Our pets are a big part of our families, no matter how big or small they are. In this post I will give you a few simple tips to how to take better photos of your pets.
All photography can be improved by following a few simple composition guidelines, when you have read this post you might like to also read Take Better Pictures a Guide to Composition
In the UK there are about 8.5 million dogs and about a quarter of all homes have a pet dog. When taking picture of animals it’s easy to look down at them when taking their pictures. To take better pictures of your dog get down to their level and take an eye-level portrait. If your dog isn’t keen to sit still have them walk towards you and take an action shot, face-on. You may need to enlist the help of a family member to stand just behind the camera to call your pet with a treat. If your camera has a boost mode, use it to take lots of pictures in quick succession. This will give you lots of pictures from which to choose the best which shows off your pet’s personality. If your dog is playful you could take action photos of him with a family member in shot.
While cats are in the same size range as many dogs their temperament is different to dogs and they may be less amenable to posing for a photo. Like photographing dogs, try to get down on your cats level. You may have to use stealth to catch your cat sitting minding its own business or looking out of a window. For young and playful cats you could try using a drag toy that your cat can pounce on creating an action shot.
To photograph big animals like horses and donkeys you can stand up to get eye-to-eye portraits. Try to catch them side-on and all them to turn their head towards you to create a face-on portrait. If you can select a wide aperture on your camera/phone you can throw the background out of focus to emphasise your animal. A small burst of flash can also help by adding a bright spot to their eyes.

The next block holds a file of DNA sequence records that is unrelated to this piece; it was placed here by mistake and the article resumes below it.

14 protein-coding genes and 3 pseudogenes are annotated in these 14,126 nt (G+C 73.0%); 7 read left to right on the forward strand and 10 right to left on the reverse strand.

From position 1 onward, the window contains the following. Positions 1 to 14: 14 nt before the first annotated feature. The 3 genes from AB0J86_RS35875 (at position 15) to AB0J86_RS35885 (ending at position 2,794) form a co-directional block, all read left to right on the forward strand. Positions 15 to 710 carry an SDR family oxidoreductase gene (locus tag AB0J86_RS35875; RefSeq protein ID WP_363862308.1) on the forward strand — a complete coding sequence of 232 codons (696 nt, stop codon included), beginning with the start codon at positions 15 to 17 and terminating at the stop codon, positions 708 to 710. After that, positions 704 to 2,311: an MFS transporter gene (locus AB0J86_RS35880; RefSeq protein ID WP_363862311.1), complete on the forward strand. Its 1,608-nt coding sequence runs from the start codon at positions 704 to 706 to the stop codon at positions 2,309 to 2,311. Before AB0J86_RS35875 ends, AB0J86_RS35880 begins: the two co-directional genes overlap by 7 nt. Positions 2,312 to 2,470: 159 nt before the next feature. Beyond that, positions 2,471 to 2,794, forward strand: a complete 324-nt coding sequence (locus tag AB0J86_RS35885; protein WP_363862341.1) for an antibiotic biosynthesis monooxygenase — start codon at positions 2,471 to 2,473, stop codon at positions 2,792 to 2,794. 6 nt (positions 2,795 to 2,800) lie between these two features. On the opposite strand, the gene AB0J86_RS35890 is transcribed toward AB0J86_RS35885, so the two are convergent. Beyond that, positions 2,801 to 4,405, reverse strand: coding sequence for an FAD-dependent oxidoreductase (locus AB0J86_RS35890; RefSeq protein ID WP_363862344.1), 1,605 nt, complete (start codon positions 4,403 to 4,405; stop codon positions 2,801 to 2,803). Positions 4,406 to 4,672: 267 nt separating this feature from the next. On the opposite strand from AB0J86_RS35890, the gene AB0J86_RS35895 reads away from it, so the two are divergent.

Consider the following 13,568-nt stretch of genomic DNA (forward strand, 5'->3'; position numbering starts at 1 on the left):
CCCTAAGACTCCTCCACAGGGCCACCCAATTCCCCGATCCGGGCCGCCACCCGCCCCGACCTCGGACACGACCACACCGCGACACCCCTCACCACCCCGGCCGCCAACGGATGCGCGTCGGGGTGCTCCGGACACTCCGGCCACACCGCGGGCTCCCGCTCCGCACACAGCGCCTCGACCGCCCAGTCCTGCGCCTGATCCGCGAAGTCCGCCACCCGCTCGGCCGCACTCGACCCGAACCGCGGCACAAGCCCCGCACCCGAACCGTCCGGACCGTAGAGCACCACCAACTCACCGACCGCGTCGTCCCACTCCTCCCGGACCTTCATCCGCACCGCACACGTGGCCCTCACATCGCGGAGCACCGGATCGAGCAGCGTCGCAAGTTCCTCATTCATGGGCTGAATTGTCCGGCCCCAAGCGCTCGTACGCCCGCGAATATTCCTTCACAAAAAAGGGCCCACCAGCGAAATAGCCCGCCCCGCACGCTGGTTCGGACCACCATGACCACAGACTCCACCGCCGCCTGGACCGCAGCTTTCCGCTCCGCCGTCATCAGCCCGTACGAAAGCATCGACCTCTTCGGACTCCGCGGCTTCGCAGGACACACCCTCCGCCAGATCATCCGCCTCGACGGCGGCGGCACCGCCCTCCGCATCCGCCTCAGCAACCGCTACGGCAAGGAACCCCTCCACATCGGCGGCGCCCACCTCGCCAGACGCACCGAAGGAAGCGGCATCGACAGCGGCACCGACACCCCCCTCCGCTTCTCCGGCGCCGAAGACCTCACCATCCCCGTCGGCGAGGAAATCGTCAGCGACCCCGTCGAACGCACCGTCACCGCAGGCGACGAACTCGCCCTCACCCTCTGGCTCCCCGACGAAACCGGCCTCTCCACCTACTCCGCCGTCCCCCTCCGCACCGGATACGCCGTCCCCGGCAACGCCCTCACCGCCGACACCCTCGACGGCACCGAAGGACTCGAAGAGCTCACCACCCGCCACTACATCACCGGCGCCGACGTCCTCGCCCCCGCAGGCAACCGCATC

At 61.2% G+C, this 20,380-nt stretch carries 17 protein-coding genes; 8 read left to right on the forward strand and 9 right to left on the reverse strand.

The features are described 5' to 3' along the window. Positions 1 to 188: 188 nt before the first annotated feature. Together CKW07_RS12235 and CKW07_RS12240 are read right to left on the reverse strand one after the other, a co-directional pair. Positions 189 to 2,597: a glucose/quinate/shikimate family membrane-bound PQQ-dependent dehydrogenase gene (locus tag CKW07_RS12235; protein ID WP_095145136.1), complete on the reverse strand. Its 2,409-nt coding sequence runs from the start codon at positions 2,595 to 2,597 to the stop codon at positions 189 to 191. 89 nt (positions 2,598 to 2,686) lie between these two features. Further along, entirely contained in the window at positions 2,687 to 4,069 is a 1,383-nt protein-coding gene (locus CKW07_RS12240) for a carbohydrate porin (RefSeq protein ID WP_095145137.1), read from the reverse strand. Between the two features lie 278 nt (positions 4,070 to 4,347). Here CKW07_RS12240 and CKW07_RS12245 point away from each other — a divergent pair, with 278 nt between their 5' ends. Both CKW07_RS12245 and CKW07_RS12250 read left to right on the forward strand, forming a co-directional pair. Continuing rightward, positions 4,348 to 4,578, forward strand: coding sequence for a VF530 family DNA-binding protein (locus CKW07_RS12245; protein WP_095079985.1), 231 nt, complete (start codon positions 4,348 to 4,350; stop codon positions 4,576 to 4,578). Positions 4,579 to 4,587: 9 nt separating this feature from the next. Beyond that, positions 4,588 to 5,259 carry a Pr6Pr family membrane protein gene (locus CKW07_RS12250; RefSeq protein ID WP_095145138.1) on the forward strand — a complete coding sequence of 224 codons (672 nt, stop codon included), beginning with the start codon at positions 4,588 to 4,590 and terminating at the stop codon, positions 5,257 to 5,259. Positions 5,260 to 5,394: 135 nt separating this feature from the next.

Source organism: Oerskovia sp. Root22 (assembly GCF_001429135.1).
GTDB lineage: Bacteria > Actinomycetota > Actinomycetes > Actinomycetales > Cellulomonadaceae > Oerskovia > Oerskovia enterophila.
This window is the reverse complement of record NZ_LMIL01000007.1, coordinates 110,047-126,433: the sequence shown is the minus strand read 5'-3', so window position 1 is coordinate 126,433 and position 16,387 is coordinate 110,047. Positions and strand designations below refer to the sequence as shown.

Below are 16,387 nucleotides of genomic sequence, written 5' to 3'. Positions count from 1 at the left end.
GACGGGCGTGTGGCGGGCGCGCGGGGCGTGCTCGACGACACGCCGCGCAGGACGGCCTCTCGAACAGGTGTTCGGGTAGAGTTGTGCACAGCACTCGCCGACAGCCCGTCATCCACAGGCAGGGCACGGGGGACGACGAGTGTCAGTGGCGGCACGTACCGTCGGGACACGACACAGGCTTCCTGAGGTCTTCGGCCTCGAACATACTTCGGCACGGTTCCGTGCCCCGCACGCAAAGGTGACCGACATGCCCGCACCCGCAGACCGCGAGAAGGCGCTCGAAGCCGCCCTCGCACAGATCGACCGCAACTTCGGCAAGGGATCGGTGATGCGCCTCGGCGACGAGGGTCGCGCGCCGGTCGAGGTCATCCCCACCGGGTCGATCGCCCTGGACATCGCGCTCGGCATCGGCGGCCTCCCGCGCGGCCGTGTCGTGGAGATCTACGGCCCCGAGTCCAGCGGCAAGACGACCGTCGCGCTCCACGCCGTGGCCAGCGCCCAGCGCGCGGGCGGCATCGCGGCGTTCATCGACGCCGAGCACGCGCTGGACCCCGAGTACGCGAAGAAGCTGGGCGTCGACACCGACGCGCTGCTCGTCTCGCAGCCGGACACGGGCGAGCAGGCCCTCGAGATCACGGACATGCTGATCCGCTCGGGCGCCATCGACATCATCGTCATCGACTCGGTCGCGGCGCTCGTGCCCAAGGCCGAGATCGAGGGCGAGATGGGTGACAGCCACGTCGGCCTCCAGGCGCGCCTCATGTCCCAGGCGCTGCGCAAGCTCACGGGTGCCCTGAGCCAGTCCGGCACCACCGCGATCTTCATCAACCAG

Gerbils and other small pets like hamsters, guinea pigs and rabbits can be tricky to photograph as they have a tendency to move about quickly and run away. You have a couple of options for photographing small pets. The first option is to hold onto them, the second requires a bit of preparation and a few props.
If you decide to hold your small pet bring it up to the level of the camera so you can get an eye-level picture and show off their face. Make sure your pet is comfortable and don’t grip them too tightly, especially important if enlisting children to help you.
If you want to try to take studio style photos of your pets you could build a mini home photo studio using a cardboard box. You can read instructions for this in my previous post How to Build a Mini Home Photo Studio
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